The gala, on October 15, will bring women together to celebrate their journeys, sisterhood, and life lessons.
As Breast Cancer Awareness Month approaches, it is impossible to ignore the startling disparities in the mortality rate and lack of representation for BIPOC women, especially Black women, affected by the disease. According to cancer.org, 1 in 8 women of color will be diagnosed with breast cancer and specifically Black women are 41% more likely to die from breast cancer than white women. Black women are also more likely than women of all other races to develop triple negative breast cancer, which is associated with poorer short-term prognosis.
That’s where “For the Breast of Us” (FTBOU) comes in. The organization was founded by CEO Marissa Thomas to empower women of color, affected by breast cancer, to make the rest of their lives the best of their lives through education, advocacy and community. After being diagnosed with breast cancer at the age of 35, she noticed that most breast cancer support groups lacked any representation and there were hardly any " organizations that focus solely on all women of color" despite them having the highest mortality rate. Now as a former healthcare professional, survivor, and thriver, Thomas is uniquely positioned for this journey.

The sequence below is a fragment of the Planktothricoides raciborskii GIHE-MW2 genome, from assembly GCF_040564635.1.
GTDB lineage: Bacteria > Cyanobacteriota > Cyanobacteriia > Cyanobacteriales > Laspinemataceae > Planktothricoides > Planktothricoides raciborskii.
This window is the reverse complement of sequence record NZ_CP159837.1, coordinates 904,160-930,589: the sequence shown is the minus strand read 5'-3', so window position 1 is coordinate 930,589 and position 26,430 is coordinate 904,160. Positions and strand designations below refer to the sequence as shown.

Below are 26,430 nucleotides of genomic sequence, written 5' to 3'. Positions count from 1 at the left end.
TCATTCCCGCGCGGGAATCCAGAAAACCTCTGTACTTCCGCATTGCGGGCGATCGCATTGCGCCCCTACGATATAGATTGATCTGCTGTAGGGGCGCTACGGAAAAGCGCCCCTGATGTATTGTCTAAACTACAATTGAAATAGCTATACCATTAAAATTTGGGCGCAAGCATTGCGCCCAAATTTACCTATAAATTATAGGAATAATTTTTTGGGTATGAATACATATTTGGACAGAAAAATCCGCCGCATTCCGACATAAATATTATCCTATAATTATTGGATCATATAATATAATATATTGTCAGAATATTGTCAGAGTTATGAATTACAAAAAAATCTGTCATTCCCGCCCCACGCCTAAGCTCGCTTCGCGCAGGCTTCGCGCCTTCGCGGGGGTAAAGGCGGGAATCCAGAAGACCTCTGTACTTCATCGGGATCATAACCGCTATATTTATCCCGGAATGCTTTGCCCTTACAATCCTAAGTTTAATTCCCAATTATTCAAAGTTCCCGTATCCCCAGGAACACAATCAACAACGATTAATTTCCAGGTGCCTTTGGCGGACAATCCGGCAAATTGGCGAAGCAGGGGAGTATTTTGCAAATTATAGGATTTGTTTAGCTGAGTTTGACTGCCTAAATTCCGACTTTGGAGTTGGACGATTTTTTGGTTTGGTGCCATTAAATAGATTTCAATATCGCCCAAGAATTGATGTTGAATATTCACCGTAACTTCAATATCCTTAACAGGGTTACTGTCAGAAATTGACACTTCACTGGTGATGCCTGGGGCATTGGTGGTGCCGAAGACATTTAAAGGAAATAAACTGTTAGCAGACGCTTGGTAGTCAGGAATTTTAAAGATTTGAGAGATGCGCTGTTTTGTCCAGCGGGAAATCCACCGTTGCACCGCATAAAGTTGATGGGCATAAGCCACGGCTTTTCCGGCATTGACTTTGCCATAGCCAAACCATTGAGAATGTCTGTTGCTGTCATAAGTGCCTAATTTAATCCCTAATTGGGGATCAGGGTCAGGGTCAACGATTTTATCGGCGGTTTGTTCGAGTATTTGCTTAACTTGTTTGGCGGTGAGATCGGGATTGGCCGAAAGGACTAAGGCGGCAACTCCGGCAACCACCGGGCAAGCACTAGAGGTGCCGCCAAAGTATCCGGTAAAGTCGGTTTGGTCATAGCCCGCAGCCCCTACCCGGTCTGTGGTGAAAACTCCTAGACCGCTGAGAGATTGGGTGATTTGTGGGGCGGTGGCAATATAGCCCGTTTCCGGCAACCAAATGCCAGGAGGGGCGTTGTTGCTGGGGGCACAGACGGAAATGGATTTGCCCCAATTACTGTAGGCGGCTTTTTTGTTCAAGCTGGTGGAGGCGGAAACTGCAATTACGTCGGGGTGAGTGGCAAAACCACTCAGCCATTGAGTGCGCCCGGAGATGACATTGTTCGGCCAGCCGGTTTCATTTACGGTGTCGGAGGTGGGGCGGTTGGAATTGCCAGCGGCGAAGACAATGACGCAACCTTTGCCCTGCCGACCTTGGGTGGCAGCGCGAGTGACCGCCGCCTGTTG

Through FTBOU, Thomas has created a robust network for those affected by the disease. This October, she will host the organization's first ‘sneaker ball’ called, “We Run This Gala” in Houston, Texas. The incredible event, which will feature guest speakers and networking opportunities, is all about celebrating breast cancer survivors and thrivers nationwide, those advocating and educating our community, and those no longer with us. All attendees are encouraged to dress in formal attire paired with with their favorite sneakers because “fighting breast cancer is not all glitz and glam. It’s a perfect blend between what makes you fearless, beautiful but also real and vulnerable. This is what thriving breast cancer looks like.”
Speaking on the sisterhood and support group she has created through FTBOU, Thomas states, "being able to have a space where women of color can read and share stories and experiences, connect with other women who were like them who have also ultimately been diagnosed with breast cancer is very important in today's day and age."
For those who are unable to make the gala, FTBOU also has a strong online presence in various spaces, from their information-filled website, to a private yet robust Facebook group and page, Instagram@forthebreastofus, and other social media platforms.
To purchase tickets and learn more information about the gala, click here.